PERSON OF INTEREST: Glenda Dupuis

Glenda Dupuis with some of her paintings

Better late than never

World is a canvas for artist who discovered painting late in life


STORY: Garrett Corsair

Art studio walls filled with vivid, realistic sketches, charcoals and oil paintings shout, “I’ve been doing this all my life.” The reality? Glenda Dupuis found her calling relatively late in life.

Glenda grew up in London. At age 15 she moved to Canada, where she began her nursing career.

“I enjoyed being a nurse because you get to watch and observe people as well as help them out,” says Glenda, who lives in a lakefront home outside of Leesburg with her husband of 20 years, Gary.

Glenda’s love of observing people is a big reason she taught herself to paint after retiring from nursing 15 years ago. “I enjoy doing portraits because it captures people and their personalities,” she says. “You can add warmth to a painting and I like to catch people in their natural state.”

Glenda’s development as an artist flourished after she joined a club for painters. She added to her knowledge by attending workshops.

It didn’t take long for her to become proficient. “When I first started painting and I’d finish a piece, I’d stand back and look at it and couldn’t believe I did that.”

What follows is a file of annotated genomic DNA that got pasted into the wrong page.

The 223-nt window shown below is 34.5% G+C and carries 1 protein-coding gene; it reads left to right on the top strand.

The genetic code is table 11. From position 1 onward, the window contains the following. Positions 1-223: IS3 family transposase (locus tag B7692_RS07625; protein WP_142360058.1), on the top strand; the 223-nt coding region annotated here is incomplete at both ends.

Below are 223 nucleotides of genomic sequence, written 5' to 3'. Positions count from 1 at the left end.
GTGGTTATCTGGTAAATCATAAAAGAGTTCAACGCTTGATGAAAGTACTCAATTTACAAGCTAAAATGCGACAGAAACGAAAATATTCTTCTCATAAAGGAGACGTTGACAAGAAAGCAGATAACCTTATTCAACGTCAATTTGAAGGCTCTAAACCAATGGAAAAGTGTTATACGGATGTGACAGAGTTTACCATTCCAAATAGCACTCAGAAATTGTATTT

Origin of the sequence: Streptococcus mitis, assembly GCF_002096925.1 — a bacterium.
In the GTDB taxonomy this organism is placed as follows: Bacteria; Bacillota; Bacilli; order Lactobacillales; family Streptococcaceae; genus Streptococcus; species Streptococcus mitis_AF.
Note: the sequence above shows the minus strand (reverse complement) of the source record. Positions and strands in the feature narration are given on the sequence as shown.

And she continues to grow as an artist. A year ago, she tried pastels and fell in love with them.

Glenda’s versatility is evident as you look around the studio her husband built next to his garage. “If it wasn’t for the support from my husband I would not have the time to be able to paint. I used to paint in the kitchen, but then it started getting too messy. Being the supportive and loving husband he is, he built me a studio,” Glenda says.

Bright, beautiful paintings are everywhere, even the bathroom door. But a dark, black-and-white scene in the corner by a window stands out. In it, a woman stands on a hill and looks toward a smoldering mine. The woman is Glenda’s grandmother. The painting mirrors an image printed in an old newspaper.

“It was the biggest mine explosion to this day. Four hundred twenty-five people were killed,” Glenda says. “Many were young boys and men who left behind widows.”

Glenda’s amazing talent is most evident in portraits that look so realistic you would think your were looking at an actual photograph.

“A single portrait can take anywhere from a week to six weeks if done in oil, and a pastel painting can sometimes be done within a few hours.”

She certainly has plenty of models to choose from. “I have 12 grandchildren and have done a portrait for every one of them,” Glenda says with a smile. “I must have done over 100 portraits by now.”

Glenda would love to say she’s done thousands, but that may not be possible. She’s 73 and her brushes don’t always feel comfortable in her talented hands.

“I will continue to paint as long as I can. I have arthritis in both hands and after a short time I begin feeling the pain.”


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